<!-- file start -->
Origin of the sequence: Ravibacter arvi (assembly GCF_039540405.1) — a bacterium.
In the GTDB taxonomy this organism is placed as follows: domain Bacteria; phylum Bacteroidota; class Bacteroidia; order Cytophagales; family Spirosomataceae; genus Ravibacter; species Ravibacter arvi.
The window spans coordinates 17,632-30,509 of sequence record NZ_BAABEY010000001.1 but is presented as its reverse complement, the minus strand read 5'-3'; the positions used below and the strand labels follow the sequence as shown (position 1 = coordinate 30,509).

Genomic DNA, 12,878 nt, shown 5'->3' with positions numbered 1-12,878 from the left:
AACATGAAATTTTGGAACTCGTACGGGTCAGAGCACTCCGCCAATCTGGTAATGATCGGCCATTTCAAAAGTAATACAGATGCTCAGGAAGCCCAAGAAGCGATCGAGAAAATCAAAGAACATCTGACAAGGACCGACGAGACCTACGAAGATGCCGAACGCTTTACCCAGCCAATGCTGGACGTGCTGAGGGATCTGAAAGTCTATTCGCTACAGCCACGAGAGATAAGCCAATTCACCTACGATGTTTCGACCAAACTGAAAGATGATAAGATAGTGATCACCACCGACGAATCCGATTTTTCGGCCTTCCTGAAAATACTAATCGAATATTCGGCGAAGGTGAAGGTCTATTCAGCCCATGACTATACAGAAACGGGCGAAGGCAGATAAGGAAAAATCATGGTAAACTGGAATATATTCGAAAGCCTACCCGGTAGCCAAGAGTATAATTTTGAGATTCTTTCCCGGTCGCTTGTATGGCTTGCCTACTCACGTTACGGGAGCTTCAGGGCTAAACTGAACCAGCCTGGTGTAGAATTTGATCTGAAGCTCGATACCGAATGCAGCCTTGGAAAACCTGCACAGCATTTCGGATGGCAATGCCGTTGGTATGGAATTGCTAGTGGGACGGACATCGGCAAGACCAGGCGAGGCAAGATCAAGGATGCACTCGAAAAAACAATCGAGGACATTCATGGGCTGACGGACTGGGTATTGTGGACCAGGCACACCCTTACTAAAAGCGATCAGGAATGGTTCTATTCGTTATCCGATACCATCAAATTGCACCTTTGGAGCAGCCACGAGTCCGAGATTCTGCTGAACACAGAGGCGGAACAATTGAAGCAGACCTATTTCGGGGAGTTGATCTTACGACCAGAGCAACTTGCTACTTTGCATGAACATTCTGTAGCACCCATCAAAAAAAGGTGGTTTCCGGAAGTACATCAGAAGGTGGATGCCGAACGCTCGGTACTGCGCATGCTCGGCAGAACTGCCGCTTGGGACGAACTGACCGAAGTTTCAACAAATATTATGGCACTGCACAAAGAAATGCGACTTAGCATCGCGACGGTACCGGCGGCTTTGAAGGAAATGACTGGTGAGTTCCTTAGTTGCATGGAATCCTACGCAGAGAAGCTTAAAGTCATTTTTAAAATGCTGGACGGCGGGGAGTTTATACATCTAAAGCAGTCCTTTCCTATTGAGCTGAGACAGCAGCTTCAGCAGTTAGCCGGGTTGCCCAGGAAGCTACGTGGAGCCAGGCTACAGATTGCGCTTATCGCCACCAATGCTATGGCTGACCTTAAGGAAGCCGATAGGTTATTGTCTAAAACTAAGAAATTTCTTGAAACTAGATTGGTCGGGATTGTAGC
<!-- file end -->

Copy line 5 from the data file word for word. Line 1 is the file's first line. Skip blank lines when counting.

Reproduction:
AACATGAAATTTTGGAACTCGTACGGGTCAGAGCACTCCGCCAATCTGGTAATGATCGGCCATTTCAAAAGTAATACAGATGCTCAGGAAGCCCAAGAAGCGATCGAGAAAATCAAAGAACATCTGACAAGGACCGACGAGACCTACGAAGATGCCGAACGCTTTACCCAGCCAATGCTGGACGTGCTGAGGGATCTGAAAGTCTATTCGCTACAGCCACGAGAGATAAGCCAATTCACCTACGATGTTTCGACCAAACTGAAAGATGATAAGATAGTGATCACCACCGACGAATCCGATTTTTCGGCCTTCCTGAAAATACTAATCGAATATTCGGCGAAGGTGAAGGTCTATTCAGCCCATGACTATACAGAAACGGGCGAAGGCAGATAAGGAAAAATCATGGTAAACTGGAATATATTCGAAAGCCTACCCGGTAGCCAAGAGTATAATTTTGAGATTCTTTCCCGGTCGCTTGTATGGCTTGCCTACTCACGTTACGGGAGCTTCAGGGCTAAACTGAACCAGCCTGGTGTAGAATTTGATCTGAAGCTCGATACCGAATGCAGCCTTGGAAAACCTGCACAGCATTTCGGATGGCAATGCCGTTGGTATGGAATTGCTAGTGGGACGGACATCGGCAAGACCAGGCGAGGCAAGATCAAGGATGCACTCGAAAAAACAATCGAGGACATTCATGGGCTGACGGACTGGGTATTGTGGACCAGGCACACCCTTACTAAAAGCGATCAGGAATGGTTCTATTCGTTATCCGATACCATCAAATTGCACCTTTGGAGCAGCCACGAGTCCGAGATTCTGCTGAACACAGAGGCGGAACAATTGAAGCAGACCTATTTCGGGGAGTTGATCTTACGACCAGAGCAACTTGCTACTTTGCATGAACATTCTGTAGCACCCATCAAAAAAAGGTGGTTTCCGGAAGTACATCAGAAGGTGGATGCCGAACGCTCGGTACTGCGCATGCTCGGCAGAACTGCCGCTTGGGACGAACTGACCGAAGTTTCAACAAATATTATGGCACTGCACAAAGAAATGCGACTTAGCATCGCGACGGTACCGGCGGCTTTGAAGGAAATGACTGGTGAGTTCCTTAGTTGCATGGAATCCTACGCAGAGAAGCTTAAAGTCATTTTTAAAATGCTGGACGGCGGGGAGTTTATACATCTAAAGCAGTCCTTTCCTATTGAGCTGAGACAGCAGCTTCAGCAGTTAGCCGGGTTGCCCAGGAAGCTACGTGGAGCCAGGCTACAGATTGCGCTTATCGCCACCAATGCTATGGCTGACCTTAAGGAAGCCGATAGGTTATTGTCTAAAACTAAGAAATTTCTTGAAACTAGATTGGTCGGGATTGTAGC